"A vaccine that has passed the stage two testing is probably safe and probably effective"
I think your bar for "probability" might be low?
As of 2010, about 50% of drug candidates either fail during the Phase III trial or are rejected by the national regulatory agency. For vaccines, the probability of success ranges from 7% for non-industry-sponsored candidates to 40% for industry-sponsored candidates.
That is not correct.
You have left out a paragraph break between your two sentences. The second paragraph is not about completing phase 3, but 1+2+3. According to the source, the success rate at phase 3 (PoS3A) is 40% for non-industry and 80% for industry. (Probably we should restrict to diseases that humans naturally fight off and not long-shots like HIV. But if we restrict to respiratory diseases, the numbers don't change, still 40/80.)
Is Russia actually doing anything differently than anyone else?
How many people are they giving the vaccine?
I doubt that they are distributing it more than 10x as fast as vaccines that are distributed via phase 3 trials. The Russian company said that it could produce a million doses a year, which is probably not enough to do much. That's 100k/month. Is Russia actually distributing that many? I thought that the trials were aiming for more than 10k/month, but I haven't been able to verify they've achieved that speed.
Phase 2 doesn't really attempt to measure efficacy. For vaccines, you can measure whether people are producing antibodies, which is something, but really not enough.
Since you have to vaccinate a lot of people to save a single person from covid, a small chance of side effects is a big deal. You want a very low level of side effects before you vaccinate the world. You might accept a higher rate of side effects (or ignorance) in vaccinating health care workers, especially nursing home workers. But you want to be very sure that the vaccine doesn't cause covid.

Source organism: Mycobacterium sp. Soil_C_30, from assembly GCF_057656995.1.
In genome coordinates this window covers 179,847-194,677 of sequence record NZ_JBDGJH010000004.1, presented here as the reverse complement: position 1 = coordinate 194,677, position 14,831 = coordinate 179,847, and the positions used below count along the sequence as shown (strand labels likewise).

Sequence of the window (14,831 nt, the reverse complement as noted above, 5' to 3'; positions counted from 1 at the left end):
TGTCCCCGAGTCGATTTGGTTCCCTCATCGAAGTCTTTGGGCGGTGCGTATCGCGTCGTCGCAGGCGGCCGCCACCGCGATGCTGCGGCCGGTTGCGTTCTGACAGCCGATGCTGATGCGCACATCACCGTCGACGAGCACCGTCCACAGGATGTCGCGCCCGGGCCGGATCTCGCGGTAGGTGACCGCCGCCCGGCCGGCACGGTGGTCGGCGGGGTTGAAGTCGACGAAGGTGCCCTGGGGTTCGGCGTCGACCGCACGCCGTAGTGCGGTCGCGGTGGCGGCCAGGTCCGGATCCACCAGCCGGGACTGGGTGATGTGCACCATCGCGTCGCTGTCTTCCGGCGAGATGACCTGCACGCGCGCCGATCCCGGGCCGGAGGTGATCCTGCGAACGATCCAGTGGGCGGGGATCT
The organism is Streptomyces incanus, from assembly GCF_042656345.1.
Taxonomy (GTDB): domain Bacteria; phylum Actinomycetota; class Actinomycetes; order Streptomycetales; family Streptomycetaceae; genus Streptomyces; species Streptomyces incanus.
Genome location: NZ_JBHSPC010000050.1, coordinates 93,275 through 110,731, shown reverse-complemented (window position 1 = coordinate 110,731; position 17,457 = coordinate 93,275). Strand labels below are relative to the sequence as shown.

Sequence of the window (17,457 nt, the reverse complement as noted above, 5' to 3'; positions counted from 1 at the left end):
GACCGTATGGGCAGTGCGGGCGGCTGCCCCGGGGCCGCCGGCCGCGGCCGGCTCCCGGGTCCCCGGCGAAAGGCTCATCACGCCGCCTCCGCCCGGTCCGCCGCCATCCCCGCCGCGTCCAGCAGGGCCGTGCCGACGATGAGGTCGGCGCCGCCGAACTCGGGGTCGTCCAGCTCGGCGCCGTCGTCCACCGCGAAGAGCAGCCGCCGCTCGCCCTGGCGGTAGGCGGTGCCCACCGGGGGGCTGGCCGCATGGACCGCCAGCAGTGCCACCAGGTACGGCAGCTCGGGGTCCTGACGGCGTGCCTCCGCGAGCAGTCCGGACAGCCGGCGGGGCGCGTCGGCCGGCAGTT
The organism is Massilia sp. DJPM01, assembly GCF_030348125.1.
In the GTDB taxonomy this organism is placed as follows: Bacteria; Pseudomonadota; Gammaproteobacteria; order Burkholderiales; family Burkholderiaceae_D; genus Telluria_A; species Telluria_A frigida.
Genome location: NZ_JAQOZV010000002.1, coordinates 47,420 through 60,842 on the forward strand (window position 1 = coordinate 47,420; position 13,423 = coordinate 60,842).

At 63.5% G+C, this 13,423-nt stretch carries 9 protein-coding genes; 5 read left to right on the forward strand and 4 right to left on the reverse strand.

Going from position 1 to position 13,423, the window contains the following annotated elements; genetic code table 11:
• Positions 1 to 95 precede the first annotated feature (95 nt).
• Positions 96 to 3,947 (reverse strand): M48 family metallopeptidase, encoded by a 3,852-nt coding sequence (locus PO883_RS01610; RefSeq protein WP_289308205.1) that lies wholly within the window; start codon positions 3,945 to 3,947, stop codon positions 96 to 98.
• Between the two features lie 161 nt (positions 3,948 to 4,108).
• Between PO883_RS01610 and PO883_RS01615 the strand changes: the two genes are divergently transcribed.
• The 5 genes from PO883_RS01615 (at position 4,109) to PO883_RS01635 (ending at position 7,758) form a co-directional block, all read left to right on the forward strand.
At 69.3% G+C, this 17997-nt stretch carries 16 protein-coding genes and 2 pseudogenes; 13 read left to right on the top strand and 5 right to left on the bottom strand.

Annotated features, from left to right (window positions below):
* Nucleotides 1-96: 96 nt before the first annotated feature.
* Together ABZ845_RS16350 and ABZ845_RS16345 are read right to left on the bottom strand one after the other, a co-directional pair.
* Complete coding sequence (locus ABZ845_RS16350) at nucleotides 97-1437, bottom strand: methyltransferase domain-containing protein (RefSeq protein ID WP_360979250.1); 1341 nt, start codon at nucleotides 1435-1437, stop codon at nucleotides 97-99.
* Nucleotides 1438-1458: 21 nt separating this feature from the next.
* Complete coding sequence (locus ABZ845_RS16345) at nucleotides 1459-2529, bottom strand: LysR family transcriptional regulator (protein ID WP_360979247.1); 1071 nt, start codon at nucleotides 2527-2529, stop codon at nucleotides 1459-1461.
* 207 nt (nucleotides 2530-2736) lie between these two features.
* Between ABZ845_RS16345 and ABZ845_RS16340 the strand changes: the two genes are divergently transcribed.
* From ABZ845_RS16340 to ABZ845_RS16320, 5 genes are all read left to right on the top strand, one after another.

This sounds like both a question of institutional incentives, and one of biology. While it's pretty clear that many drug regulators have institutional incentives that slow drug development, there's also the prestige incentive of being the first to approve a vaccine: It's plausible that the Russian government is over-eager. In terms of the biology, the failure rate is quite high, so in the absence of unusual evidence in support of this vaccine, I'd have to guess that it either has unfortunate side effects or fails to provide sufficient immunity. (That is, why should it be any different that most vaccine candidates?) The standard testing regime is to ramp up testing for a reason: If you test with 10 subjects, you'll tend to find problems that affect 1 in 10, then test with 100, then 1000, and so on, so as to avoid large scale problems. In pharma, that's fairly well approximated with phase I, phase II, and phase III trials, with some adjustments because you need to know safety first, and the question of effectiveness can wait for phase III. In this case, the phase III trials haven't been run yet, and the data hasn't been shared -- so which is the more plausible story: Overeager announcement, or excessive caution everywhere else?
Applying that standard to protecting against every long-term risk one could think of would make the production of new medical drugs very nearly impossible.
Correct. That's why the endpoints of a Phase 1 clinical trial are near-term safety (obviously) and estimating the dose-response curve. So assessing safety is an option and not bad science.
A vaccine that has passed the stage two testing is probably safe and probably effective, but probably is not sufficient
"Probably?" You're comfortable describing an outcome (P2->P3) achieved only 58% of the time as probable?